How To Safely Remove a Tick From a Cat

Ticks spread diseases, so removing them safely is crucial

Orange cat outside
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Ticks are dangerous parasitic creatures that can lodge themselves into your cat's fur and into its skin. Besides just being gross, they can also carry several life-threatening diseases that can affect both you and your cat, including Lyme disease, tularemia, and Rocky Mountain Spotted Fever.

It is essential to remove any ticks you spot on your cat's skin quickly and efficiently to minimize harm to your cat. If you remove the tick within 48 hours of it taking up residence on your pet, chances are good that the cat will not become sick at all.

Don't use flammable liquids or ointments to try to get rid of a tick (more on this below) because it won't work and may make matters worse. Instead, use this proven method to safely remove the tick.

Safe Tick Removal

Since ticks are very common, it's helpful to keep essential supplies on hand, including sharp-nosed tweezers, a small jar of rubbing alcohol, a disinfectant spray or creme, and surgical gloves. To minimize any chance of hurting your pet, having a partner to help hold him can help a great deal. 

Once you have your supplies and helper in place, follow the below steps:

  1. Use a comb to part the hair to expose the tick as much as possible. Using the tweezers, grasp the tick at the head, right where it enters the skin. Do not grab the tick by the body; if you do, you can break the tick in half, leaving its head embedded in the skin, where it can still inject your cat with toxins. 
  2. Pull the tweezers steadily and firmly outward, without twisting or jerking. A smooth upward motion will ensure the tick comes out whole, without breaking apart.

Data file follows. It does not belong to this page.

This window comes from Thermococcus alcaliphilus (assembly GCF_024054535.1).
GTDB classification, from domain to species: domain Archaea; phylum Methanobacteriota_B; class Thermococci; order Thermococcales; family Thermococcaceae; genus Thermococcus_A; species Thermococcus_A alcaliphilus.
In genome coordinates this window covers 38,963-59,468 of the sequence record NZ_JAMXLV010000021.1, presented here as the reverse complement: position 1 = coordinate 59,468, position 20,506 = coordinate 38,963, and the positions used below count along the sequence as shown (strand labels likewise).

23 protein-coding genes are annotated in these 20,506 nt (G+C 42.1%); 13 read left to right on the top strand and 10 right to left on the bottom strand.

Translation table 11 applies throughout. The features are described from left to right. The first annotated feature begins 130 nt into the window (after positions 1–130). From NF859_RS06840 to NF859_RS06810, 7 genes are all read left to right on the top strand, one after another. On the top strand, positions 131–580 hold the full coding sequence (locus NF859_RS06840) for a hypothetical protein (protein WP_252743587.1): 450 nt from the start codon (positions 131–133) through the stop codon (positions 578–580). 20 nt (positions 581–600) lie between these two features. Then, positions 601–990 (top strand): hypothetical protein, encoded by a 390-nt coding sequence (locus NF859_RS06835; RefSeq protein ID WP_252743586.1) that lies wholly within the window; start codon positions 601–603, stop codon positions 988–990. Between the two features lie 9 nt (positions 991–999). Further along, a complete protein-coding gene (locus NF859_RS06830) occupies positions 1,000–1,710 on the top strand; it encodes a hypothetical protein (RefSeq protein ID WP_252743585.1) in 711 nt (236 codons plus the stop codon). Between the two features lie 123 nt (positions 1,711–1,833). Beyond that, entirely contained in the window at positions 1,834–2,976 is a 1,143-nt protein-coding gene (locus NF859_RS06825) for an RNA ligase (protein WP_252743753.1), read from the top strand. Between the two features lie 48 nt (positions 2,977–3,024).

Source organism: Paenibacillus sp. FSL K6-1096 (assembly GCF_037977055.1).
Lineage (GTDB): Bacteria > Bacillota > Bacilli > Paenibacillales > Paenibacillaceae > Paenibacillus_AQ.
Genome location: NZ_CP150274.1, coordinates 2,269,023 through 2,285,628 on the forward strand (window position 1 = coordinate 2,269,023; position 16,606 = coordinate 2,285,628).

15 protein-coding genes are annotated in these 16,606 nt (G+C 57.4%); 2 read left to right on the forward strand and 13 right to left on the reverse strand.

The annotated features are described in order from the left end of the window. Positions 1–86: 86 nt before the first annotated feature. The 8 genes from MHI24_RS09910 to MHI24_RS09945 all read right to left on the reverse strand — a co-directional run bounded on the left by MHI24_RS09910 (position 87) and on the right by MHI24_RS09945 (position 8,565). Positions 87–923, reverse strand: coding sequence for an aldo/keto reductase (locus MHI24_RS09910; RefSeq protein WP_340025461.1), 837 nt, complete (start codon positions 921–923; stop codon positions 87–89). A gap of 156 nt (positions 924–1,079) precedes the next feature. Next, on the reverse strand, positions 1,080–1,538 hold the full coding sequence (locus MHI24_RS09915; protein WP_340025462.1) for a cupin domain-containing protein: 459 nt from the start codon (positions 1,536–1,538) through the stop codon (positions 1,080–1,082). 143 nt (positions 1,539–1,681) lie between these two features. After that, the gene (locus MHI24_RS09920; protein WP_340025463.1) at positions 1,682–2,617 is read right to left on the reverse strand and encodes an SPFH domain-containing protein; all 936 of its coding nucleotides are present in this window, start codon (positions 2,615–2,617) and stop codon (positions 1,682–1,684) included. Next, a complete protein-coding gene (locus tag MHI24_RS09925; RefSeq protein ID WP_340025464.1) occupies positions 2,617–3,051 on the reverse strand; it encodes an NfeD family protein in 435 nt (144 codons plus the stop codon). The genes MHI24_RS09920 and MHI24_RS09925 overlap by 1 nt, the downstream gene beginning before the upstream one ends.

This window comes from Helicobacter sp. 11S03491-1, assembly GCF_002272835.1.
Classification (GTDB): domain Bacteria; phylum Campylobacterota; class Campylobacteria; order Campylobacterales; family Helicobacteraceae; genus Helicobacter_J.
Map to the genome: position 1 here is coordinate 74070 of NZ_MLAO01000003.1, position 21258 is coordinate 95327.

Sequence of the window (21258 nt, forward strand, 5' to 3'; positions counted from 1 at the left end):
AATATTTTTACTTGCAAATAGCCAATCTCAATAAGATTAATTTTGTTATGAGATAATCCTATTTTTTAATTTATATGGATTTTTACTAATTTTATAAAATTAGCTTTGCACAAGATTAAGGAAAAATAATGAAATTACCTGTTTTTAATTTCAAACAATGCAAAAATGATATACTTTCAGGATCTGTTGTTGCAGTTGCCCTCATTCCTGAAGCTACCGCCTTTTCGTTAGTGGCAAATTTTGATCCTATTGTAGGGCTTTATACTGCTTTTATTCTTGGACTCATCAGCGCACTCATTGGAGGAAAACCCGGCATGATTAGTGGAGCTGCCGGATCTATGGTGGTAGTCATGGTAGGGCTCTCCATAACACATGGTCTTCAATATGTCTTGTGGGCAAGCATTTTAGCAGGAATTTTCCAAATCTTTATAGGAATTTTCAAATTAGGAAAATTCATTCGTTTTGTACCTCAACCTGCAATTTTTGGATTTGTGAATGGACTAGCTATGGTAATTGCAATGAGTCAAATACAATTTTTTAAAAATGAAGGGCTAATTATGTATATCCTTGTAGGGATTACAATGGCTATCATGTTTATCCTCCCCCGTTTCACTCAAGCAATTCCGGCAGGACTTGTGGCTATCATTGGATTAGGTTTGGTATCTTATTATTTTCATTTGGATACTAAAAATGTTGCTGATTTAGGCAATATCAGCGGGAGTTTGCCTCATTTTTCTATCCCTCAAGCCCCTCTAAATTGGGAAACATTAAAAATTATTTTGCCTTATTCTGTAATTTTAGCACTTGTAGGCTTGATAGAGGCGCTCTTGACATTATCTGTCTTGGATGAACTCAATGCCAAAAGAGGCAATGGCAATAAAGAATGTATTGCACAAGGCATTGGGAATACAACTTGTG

3. Place the tick in the jar of alcohol to kill it.
  4. Swab the cat's skin around the bite wound with a disinfectant.
  5. Spray the area with the hydrocortisone spray to help alleviate irritation and itching.
  6. Wash your hands well with soap and water.

If Lyme disease or other ailments are prevalent in the area, do not throw the tick away or flush it down a drain. Instead, take the tick in a secured container to your veterinarian. They can test the tick for the presence of disease.

Many tick-spread illnesses can be treated, particularly if caught early, so by getting the tick tested, you can begin treatment and help your pet before it gets sick. 

Tick-Borne Illnesses in Cats

There actually are very few tick-borne illnesses that occur in cats, but the ones that do can be serious. Cats can get Lyme disease just like dogs and humans can, and if treated early, should fully recover. There's no Lyme disease vaccine for cats, however.

Another flea- and tick-borne illness in cats is feline infectious anemia. As with most varieties of anemia, it causes weakness and lethargy in cats. Treatment includes a course of antibiotics for several weeks.

Perhaps the most common tick-borne ailment that affects cats is tularemia. Again, there's no vaccine for this in felines. A high fever and loss of appetite are the most common symptoms in cats. Tularemia also is treated with antibiotics.

And finally, cytauxzoonosis is a serious tick-borne illness that affects cats. Symptoms include anemia, fever, jaundice and difficulty breathing. This is a very serious, potentially fatal infection, and even if a course of antibiotics and intravenous fluids are administered in time, the cat may still die from cytauxzoonosis. This is another tick-borne illness for which there is no preventive vaccine available to cats.

Tick Removal and Old Wives' Tales

You may have been advised to soak the tick on your cat with Vaseline, kerosene or alcohol, with the idea being that the tick will "back out". However, this does not work. The tick will simply burrow deeper into your cat, causing it to deposit even more toxins into the cat's tissues. 

While ticks can be dangerous, taking action right away and removing it safely can save your cat's life. After removing the tick and treating the affected area, monitor your cat's behavior, appetite and skin for a few weeks.

If your cat is lethargic, loses his appetite or develops welts or rashes near the tick bite, he may have developed a disease from the tick and will require medical attention right away. Monitoring his condition and getting him to the vet as soon as possible can help minimize the impact of any illness.